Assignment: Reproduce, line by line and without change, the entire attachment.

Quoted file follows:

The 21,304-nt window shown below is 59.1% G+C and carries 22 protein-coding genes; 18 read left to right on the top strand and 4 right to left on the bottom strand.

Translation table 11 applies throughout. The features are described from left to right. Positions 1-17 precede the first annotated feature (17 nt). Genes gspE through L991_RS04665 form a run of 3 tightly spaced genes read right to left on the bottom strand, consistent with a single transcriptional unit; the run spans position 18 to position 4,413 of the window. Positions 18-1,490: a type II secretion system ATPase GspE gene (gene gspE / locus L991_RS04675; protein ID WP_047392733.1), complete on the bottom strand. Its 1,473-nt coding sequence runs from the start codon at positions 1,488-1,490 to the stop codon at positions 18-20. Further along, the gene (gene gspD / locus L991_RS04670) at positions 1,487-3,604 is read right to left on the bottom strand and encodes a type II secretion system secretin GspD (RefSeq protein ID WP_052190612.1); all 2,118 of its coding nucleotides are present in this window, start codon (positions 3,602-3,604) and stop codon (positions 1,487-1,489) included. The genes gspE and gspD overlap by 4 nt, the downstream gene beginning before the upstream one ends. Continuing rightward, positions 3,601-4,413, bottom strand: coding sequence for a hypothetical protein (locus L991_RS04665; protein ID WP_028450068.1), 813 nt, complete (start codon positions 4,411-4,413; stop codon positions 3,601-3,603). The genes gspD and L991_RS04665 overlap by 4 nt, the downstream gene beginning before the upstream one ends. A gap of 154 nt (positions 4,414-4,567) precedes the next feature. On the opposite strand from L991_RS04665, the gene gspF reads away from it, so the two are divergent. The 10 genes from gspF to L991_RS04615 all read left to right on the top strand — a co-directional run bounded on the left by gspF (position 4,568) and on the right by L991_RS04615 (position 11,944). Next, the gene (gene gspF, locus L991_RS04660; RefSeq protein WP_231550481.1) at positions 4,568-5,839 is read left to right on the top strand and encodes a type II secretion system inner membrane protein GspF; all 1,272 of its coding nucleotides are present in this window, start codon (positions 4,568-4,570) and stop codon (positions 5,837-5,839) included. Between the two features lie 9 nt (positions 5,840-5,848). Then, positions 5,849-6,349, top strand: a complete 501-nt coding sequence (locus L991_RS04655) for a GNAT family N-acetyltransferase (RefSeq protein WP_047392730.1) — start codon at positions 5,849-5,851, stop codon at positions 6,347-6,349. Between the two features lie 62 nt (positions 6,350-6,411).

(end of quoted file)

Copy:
The 21,304-nt window shown below is 59.1% G+C and carries 22 protein-coding genes; 18 read left to right on the top strand and 4 right to left on the bottom strand.

Translation table 11 applies throughout. The features are described from left to right. Positions 1-17 precede the first annotated feature (17 nt). Genes gspE through L991_RS04665 form a run of 3 tightly spaced genes read right to left on the bottom strand, consistent with a single transcriptional unit; the run spans position 18 to position 4,413 of the window. Positions 18-1,490: a type II secretion system ATPase GspE gene (gene gspE / locus L991_RS04675; protein ID WP_047392733.1), complete on the bottom strand. Its 1,473-nt coding sequence runs from the start codon at positions 1,488-1,490 to the stop codon at positions 18-20. Further along, the gene (gene gspD / locus L991_RS04670) at positions 1,487-3,604 is read right to left on the bottom strand and encodes a type II secretion system secretin GspD (RefSeq protein ID WP_052190612.1); all 2,118 of its coding nucleotides are present in this window, start codon (positions 3,602-3,604) and stop codon (positions 1,487-1,489) included. The genes gspE and gspD overlap by 4 nt, the downstream gene beginning before the upstream one ends. Continuing rightward, positions 3,601-4,413, bottom strand: coding sequence for a hypothetical protein (locus L991_RS04665; protein ID WP_028450068.1), 813 nt, complete (start codon positions 4,411-4,413; stop codon positions 3,601-3,603). The genes gspD and L991_RS04665 overlap by 4 nt, the downstream gene beginning before the upstream one ends. A gap of 154 nt (positions 4,414-4,567) precedes the next feature. On the opposite strand from L991_RS04665, the gene gspF reads away from it, so the two are divergent. The 10 genes from gspF to L991_RS04615 all read left to right on the top strand — a co-directional run bounded on the left by gspF (position 4,568) and on the right by L991_RS04615 (position 11,944). Next, the gene (gene gspF, locus L991_RS04660; RefSeq protein WP_231550481.1) at positions 4,568-5,839 is read left to right on the top strand and encodes a type II secretion system inner membrane protein GspF; all 1,272 of its coding nucleotides are present in this window, start codon (positions 4,568-4,570) and stop codon (positions 5,837-5,839) included. Between the two features lie 9 nt (positions 5,840-5,848). Then, positions 5,849-6,349, top strand: a complete 501-nt coding sequence (locus L991_RS04655) for a GNAT family N-acetyltransferase (RefSeq protein WP_047392730.1) — start codon at positions 5,849-5,851, stop codon at positions 6,347-6,349. Between the two features lie 62 nt (positions 6,350-6,411).